Great post! I read the original article in February, and I just didn't see where the author was going with it. It seemed to be written in bitterness, and wasn't charitable. I really liked your explanation, and it makes better sense now. I agree, women who hold men to a high standard are not teases, but rather, are practicing continence and, hopefully, chastity. Great post!

Elizabeth said...

Thanks Ciska! Yeah, even as a native English speaker, I couldn't figure out what he meant!! I loved your post and put it on the Facebook page.

Welcome Christine! Thank you! Yes, I wish he was clearer. I hope I just misunderstood him...

C. said...

"If he was a train, we'd hear about it on the news, read about it in the grocery aisle, and hold candlelight vigils across the country"- ha! my sentiments exactly! I read the article and scratched my head wondering not only what his point was, but what alternative he would propose. Granted, short-shorts aren't the number 1 choice for Mass (I'm assuming this girl wasn't wearing a mantilla about town), but, hey, maybe it was the chapel and she had a really crazy day and needed to pop in and be with Jesus.

We only have his side, when we're supposed to be in this together.

Robert Gusnowski said...

Hi Elizabeth, I am seeking your help.

For days I have been Googling for Catholic and Orthodox discussion forums, and while there are many out there, not all are accepting registrations.

It is my belief that as Christians we can all learn from each other. That does not mean converting from one faith to another, but rather just reading and discussing to get a better understanding of faith, GOD, the scriptures, and the ultimate gift of salvation that comes through Christ's Blood. It is by Christ alone we are saved, and Christ didn't limit his teachings. When our Saviour walked this earth he reached out to the Samaritan. He ate with the tax collectors. He cured the haemorrhaging woman who touched the bottom of his cloak. Example after example can be found where he followed the "spirit of the law" as opposed to the words of the Jewish laws.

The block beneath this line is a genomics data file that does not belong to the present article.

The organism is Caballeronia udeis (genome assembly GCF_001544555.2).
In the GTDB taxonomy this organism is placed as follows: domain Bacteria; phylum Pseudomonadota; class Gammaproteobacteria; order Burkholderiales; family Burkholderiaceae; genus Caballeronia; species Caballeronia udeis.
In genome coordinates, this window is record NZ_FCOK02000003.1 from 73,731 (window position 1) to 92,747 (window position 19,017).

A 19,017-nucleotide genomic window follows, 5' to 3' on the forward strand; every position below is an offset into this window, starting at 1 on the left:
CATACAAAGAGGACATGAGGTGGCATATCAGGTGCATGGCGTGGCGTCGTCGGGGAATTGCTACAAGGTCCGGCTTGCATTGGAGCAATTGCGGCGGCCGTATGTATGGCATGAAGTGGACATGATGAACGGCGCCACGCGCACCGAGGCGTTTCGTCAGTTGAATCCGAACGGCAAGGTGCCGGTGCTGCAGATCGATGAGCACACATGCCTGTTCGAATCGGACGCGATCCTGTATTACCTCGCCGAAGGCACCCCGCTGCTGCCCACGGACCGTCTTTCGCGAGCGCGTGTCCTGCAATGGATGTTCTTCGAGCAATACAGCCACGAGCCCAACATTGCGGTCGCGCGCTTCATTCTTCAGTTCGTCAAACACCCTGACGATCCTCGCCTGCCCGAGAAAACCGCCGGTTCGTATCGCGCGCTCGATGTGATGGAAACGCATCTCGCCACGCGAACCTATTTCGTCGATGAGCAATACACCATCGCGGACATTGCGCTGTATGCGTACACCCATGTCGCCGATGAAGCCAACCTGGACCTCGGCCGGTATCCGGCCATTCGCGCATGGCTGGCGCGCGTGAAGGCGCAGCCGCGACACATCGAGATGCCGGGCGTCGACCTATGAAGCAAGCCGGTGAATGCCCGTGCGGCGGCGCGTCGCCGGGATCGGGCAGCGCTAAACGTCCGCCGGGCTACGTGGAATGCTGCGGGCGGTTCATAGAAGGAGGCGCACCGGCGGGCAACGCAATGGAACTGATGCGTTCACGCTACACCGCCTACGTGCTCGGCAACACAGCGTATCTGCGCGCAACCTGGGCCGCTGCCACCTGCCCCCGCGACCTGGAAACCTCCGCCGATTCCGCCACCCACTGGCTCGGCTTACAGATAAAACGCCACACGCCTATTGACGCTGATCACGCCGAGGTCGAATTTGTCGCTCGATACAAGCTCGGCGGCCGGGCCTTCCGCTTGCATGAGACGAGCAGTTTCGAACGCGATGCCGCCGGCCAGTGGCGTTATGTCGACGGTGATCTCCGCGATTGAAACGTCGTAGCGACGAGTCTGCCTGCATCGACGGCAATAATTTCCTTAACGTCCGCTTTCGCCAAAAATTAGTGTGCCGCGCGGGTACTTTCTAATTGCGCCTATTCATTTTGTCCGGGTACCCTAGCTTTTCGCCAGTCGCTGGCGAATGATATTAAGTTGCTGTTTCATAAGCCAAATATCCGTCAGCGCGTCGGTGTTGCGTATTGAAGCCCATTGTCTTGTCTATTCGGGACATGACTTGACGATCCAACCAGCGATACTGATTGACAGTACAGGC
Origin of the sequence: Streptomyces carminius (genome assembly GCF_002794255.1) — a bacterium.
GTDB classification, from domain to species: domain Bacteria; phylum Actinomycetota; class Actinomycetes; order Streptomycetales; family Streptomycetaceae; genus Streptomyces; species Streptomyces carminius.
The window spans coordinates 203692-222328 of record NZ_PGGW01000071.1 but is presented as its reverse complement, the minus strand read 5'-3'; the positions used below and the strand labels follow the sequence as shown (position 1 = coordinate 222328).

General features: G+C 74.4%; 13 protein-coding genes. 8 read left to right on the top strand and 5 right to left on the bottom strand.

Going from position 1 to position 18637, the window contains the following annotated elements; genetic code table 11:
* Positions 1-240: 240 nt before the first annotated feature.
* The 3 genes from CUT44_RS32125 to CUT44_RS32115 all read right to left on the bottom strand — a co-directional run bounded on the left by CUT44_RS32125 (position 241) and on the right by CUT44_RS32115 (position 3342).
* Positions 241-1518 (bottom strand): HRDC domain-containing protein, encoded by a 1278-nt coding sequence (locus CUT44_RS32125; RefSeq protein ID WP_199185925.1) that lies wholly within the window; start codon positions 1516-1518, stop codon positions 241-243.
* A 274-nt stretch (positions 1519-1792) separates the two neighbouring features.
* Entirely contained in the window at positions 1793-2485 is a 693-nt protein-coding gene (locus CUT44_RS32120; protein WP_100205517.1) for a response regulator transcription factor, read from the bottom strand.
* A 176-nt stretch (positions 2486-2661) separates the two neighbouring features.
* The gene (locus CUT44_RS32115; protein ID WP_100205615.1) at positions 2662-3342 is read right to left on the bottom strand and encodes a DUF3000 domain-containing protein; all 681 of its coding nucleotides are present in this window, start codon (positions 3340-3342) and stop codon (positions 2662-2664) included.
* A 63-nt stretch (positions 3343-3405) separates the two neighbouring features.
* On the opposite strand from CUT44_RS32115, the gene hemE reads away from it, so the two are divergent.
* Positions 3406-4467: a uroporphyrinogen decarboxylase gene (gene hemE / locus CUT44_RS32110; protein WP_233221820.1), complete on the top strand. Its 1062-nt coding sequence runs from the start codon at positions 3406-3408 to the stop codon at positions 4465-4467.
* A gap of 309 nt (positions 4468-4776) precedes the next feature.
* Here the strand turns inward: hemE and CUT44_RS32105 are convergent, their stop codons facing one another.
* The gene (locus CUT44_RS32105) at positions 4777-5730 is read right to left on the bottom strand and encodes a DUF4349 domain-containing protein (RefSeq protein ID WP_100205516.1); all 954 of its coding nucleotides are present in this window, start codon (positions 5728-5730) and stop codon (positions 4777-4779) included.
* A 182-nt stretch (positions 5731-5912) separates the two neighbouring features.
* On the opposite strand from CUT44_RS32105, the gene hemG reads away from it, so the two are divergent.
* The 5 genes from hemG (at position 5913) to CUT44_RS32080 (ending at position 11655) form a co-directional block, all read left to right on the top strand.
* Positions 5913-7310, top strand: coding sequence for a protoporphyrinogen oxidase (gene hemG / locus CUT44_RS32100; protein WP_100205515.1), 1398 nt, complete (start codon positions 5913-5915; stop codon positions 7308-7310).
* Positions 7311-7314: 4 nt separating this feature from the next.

A lot of time an effort has been put in to creating my forum - http://apostolictradition.org/ These initial efforts are just a start. The forum will undoubtedly evolve as I receive feedback, and as inspiration from my prayers guides me. It was prayer and The Holy Spirit that has inspired me to take up this task, risk ridicule, insult, and rejection, but I persevered and will continue to persevere. You are just one of many I have, and will, ask for help.

So far rejections have far out numbered offers to help, but I will continue without discouragement.

All that I ask is that you may share the URL for this forum, and invite others to come participate, learn, discuss, and grow. I also extend a personal invitation to you to join and participate in the discussions.

In Christ's Holy Name......


MY LORD GOD, I have no idea where I am going. I do not see the road ahead of me. I cannot know for certain where it will end. Nor do I really know myself, and the fact that I think I am following your will does not mean that I am actually doing so. But I believe that the desire to please you does in fact please you. And I hope I have that desire in all that I am doing. I hope that I will never do anything apart from that desire. And I know that if I do this you will lead me by the right road, though I may know nothing about it. Therefore I will trust you always though I may seem to be lost and in the shadow of death. I will not fear, for you are ever with me, and you will never leave me to face my perils alone.

- Thomas Merton, "Thoughts in Solitude"